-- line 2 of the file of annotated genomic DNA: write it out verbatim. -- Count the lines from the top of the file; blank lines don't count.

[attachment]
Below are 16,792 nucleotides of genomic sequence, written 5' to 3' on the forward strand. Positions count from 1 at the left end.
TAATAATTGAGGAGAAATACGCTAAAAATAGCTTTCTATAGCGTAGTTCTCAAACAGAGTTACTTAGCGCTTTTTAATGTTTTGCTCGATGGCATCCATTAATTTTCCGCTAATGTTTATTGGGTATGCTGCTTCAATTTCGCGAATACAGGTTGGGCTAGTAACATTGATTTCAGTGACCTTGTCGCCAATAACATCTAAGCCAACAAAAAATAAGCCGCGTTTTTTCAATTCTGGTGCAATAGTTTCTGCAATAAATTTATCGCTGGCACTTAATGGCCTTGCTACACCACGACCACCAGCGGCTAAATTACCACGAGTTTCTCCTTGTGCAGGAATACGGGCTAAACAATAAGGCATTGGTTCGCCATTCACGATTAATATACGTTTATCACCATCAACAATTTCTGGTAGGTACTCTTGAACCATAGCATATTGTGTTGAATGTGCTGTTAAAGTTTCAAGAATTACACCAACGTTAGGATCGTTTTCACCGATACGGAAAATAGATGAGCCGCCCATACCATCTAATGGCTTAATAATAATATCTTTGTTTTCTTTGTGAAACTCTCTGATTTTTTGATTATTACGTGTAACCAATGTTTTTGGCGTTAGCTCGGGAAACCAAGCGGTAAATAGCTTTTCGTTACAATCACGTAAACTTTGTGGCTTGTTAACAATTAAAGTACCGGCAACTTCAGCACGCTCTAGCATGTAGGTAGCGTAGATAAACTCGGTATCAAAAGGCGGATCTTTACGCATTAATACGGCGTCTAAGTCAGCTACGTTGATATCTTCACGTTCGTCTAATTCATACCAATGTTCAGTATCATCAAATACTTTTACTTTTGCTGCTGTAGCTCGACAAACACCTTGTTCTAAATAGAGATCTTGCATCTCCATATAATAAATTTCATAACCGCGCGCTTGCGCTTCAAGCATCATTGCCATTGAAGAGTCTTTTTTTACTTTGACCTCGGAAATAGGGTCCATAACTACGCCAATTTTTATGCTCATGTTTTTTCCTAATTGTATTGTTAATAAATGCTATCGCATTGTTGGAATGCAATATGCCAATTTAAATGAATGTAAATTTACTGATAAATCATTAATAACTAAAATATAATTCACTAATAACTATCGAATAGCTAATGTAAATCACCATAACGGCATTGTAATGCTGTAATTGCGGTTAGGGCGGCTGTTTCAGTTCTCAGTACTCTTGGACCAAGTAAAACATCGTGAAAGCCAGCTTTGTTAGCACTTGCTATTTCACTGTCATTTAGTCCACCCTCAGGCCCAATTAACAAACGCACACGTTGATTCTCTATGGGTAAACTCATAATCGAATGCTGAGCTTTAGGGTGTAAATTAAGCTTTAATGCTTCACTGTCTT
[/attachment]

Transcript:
TAATAATTGAGGAGAAATACGCTAAAAATAGCTTTCTATAGCGTAGTTCTCAAACAGAGTTACTTAGCGCTTTTTAATGTTTTGCTCGATGGCATCCATTAATTTTCCGCTAATGTTTATTGGGTATGCTGCTTCAATTTCGCGAATACAGGTTGGGCTAGTAACATTGATTTCAGTGACCTTGTCGCCAATAACATCTAAGCCAACAAAAAATAAGCCGCGTTTTTTCAATTCTGGTGCAATAGTTTCTGCAATAAATTTATCGCTGGCACTTAATGGCCTTGCTACACCACGACCACCAGCGGCTAAATTACCACGAGTTTCTCCTTGTGCAGGAATACGGGCTAAACAATAAGGCATTGGTTCGCCATTCACGATTAATATACGTTTATCACCATCAACAATTTCTGGTAGGTACTCTTGAACCATAGCATATTGTGTTGAATGTGCTGTTAAAGTTTCAAGAATTACACCAACGTTAGGATCGTTTTCACCGATACGGAAAATAGATGAGCCGCCCATACCATCTAATGGCTTAATAATAATATCTTTGTTTTCTTTGTGAAACTCTCTGATTTTTTGATTATTACGTGTAACCAATGTTTTTGGCGTTAGCTCGGGAAACCAAGCGGTAAATAGCTTTTCGTTACAATCACGTAAACTTTGTGGCTTGTTAACAATTAAAGTACCGGCAACTTCAGCACGCTCTAGCATGTAGGTAGCGTAGATAAACTCGGTATCAAAAGGCGGATCTTTACGCATTAATACGGCGTCTAAGTCAGCTACGTTGATATCTTCACGTTCGTCTAATTCATACCAATGTTCAGTATCATCAAATACTTTTACTTTTGCTGCTGTAGCTCGACAAACACCTTGTTCTAAATAGAGATCTTGCATCTCCATATAATAAATTTCATAACCGCGCGCTTGCGCTTCAAGCATCATTGCCATTGAAGAGTCTTTTTTTACTTTGACCTCGGAAATAGGGTCCATAACTACGCCAATTTTTATGCTCATGTTTTTTCCTAATTGTATTGTTAATAAATGCTATCGCATTGTTGGAATGCAATATGCCAATTTAAATGAATGTAAATTTACTGATAAATCATTAATAACTAAAATATAATTCACTAATAACTATCGAATAGCTAATGTAAATCACCATAACGGCATTGTAATGCTGTAATTGCGGTTAGGGCGGCTGTTTCAGTTCTCAGTACTCTTGGACCAAGTAAAACATCGTGAAAGCCAGCTTTGTTAGCACTTGCTATTTCACTGTCATTTAGTCCACCCTCAGGCCCAATTAACAAACGCACACGTTGATTCTCTATGGGTAAACTCATAATCGAATGCTGAGCTTTAGGGTGTAAATTAAGCTTTAATGCTTCACTGTCTT